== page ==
Baker Shop, Baghdad 2002

Baker Shop, Baghdad 2002 © Jan Oberg

When I had returned home from Iraq in January and the war started started on March 20, 2003 – I found out that media, citizens and organisations around the world were more interested in the images from Iraq than in the many, more analytical, articles I wrote as an academic.

The images had been posted on the homepage of the Transnational Foundation for Peace and Future Research , TFF, of which I am the co-founder and director – you may see the text we published here and my images here.

Engaging in photography in a more serious manner

I had always done peace work through the media of writing and speaking but now people’s reactions stimulated me to think in terms of photography too.

I guess it all coincided with the development of the new digital technologies, the rapidly increasing use of the Internet and – finally – that the image revolution took place by which I mean that pictures, visual depiction of places, people and problems began to compete seriously – for good and for bad – with the written word and with books. In addition, new possibilities of self-publishing and what we call social media came up. Television had not had any such impact, digital technologies, the Internet, blogs etc. did.

To help mobilise public opinion against the war, photos had turned out to be at least as important as (academic) texts and since I have never had a talent for novels, travelogues and that sort of thing that wouldn’t be my way to proceed. However, having grown up with art and looked at pictures since childhood, I had a feel for image and image-making. In short, I felt it was worth – and exciting – to begin to try to walk on two legs: texts and images.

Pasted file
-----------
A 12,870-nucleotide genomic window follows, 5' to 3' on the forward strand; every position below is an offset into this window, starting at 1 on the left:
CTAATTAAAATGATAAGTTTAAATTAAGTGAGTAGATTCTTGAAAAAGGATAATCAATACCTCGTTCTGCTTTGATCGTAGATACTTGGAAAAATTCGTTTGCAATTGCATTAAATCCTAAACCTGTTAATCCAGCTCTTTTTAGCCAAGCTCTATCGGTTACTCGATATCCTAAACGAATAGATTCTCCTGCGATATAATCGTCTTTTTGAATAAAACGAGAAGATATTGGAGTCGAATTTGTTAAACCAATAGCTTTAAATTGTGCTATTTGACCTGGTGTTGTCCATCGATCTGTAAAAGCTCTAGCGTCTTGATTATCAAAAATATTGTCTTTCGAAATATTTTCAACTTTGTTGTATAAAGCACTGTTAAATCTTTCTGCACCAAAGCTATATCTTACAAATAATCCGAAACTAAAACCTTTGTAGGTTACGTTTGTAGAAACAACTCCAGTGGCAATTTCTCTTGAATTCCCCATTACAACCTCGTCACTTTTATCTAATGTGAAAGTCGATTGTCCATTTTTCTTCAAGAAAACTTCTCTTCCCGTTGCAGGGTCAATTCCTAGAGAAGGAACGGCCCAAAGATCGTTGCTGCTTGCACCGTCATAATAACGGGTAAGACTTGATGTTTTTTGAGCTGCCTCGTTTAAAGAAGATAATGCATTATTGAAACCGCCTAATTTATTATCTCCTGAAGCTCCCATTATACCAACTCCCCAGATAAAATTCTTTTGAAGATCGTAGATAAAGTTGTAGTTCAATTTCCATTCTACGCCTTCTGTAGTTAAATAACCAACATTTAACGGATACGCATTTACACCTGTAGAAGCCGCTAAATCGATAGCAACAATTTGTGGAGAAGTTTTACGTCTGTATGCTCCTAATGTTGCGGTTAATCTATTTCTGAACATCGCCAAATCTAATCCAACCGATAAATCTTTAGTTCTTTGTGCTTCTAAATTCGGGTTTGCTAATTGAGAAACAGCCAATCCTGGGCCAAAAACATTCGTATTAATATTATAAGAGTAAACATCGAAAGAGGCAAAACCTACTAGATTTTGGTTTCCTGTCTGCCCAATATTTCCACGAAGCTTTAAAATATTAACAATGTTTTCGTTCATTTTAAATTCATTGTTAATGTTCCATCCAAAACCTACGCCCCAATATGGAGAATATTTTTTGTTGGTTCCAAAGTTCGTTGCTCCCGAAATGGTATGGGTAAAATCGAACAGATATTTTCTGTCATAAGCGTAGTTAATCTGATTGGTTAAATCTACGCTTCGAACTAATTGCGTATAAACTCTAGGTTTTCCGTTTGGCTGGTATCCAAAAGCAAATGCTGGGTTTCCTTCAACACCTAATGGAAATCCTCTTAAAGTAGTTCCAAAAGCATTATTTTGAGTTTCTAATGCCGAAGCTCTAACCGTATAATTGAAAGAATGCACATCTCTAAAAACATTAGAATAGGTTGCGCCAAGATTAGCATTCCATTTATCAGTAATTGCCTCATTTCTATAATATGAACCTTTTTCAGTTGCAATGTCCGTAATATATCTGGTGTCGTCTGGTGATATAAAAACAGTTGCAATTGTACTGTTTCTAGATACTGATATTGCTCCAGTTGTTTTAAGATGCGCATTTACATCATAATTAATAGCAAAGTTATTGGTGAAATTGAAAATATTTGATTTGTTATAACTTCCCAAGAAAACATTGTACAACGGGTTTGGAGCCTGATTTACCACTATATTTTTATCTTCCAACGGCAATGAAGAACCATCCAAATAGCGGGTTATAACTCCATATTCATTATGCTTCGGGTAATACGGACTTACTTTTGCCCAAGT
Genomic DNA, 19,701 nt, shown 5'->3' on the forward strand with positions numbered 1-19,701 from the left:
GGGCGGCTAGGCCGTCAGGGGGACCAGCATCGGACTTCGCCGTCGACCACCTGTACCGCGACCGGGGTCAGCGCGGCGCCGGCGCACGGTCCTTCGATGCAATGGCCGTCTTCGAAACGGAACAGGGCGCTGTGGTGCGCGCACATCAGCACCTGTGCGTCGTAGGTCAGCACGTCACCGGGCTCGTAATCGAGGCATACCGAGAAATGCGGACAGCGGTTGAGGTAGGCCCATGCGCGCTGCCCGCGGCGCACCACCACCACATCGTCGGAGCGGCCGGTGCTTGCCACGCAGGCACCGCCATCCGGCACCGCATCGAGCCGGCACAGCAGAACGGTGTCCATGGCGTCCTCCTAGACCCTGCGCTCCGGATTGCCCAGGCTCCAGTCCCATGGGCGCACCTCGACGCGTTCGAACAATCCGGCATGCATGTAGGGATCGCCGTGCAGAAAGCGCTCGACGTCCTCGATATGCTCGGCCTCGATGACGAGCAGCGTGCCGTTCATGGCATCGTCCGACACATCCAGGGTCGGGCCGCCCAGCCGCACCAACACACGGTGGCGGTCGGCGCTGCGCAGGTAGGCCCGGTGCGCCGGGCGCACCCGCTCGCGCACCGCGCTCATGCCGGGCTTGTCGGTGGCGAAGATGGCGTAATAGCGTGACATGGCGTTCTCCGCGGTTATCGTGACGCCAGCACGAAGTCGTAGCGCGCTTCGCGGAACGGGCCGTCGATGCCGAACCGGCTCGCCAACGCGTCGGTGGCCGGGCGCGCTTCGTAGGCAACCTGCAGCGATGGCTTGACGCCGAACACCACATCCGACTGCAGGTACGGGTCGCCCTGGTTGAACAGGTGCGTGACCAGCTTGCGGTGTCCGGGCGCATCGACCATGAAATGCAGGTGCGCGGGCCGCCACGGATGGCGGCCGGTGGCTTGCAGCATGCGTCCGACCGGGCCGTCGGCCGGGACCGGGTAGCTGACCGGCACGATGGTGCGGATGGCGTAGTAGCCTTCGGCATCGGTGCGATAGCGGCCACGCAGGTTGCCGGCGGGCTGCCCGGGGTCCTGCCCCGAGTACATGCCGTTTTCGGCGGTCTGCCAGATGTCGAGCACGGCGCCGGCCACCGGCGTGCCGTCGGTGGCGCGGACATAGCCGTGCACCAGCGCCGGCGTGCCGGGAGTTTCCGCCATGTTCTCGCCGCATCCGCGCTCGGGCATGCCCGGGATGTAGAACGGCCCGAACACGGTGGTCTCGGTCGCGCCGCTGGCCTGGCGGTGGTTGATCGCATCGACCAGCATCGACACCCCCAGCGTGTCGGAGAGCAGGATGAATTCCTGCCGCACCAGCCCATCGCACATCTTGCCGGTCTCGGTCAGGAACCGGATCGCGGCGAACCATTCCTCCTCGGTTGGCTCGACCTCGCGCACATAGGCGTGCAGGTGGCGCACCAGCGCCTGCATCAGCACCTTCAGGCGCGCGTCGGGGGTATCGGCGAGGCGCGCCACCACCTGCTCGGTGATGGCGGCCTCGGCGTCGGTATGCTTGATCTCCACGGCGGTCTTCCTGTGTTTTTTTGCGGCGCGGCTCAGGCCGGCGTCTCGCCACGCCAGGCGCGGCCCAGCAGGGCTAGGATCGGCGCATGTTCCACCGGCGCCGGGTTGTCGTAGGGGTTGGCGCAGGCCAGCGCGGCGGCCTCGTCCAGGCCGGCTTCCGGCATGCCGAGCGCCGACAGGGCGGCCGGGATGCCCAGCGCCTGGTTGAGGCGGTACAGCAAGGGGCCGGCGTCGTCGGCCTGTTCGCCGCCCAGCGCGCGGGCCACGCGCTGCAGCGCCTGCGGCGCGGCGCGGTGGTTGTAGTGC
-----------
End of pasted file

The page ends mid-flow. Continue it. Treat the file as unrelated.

Now, this does not imply that I do photography today to only promote peace – my “palette” is broader than that. But it does mean that the reaction to my pre-war Iraq images pushed me to explore photography more systematically and 6 years later in May 2009 I opened my little studio and began to show photos to the public.

 

So, this “People Of Islam” exhibition is very much my heart and soul – because some of the pictures are indeed historical in the sense that they show you aspects of Iraqi life that is probably more or less gone now after 12 years of warfare and 13 years of the most cruel, suffocating economic sanctions on a fundamentally innocent people. I think I was a witness there and then to a ppiece of imortant, sad, world history.

Secondly, it also has a touch of personal and professional history because the experience compelled me to things in new ways.

In “People of Islam” I have returned to images I took long ago with the old limited technology and worked on them to be shown in printed formats of up to A1 (61 x 91 centimetres). As a matter of fact it has been a bit of an emotional challenge to relieve these places and faces.

In a future blog post I shall focus a bit on the problems and dilemmas you encounter when doing a thing like “People Of Islam”. And here you’ll find some thought on how to do photography in a most photogenique place such as Marrakech.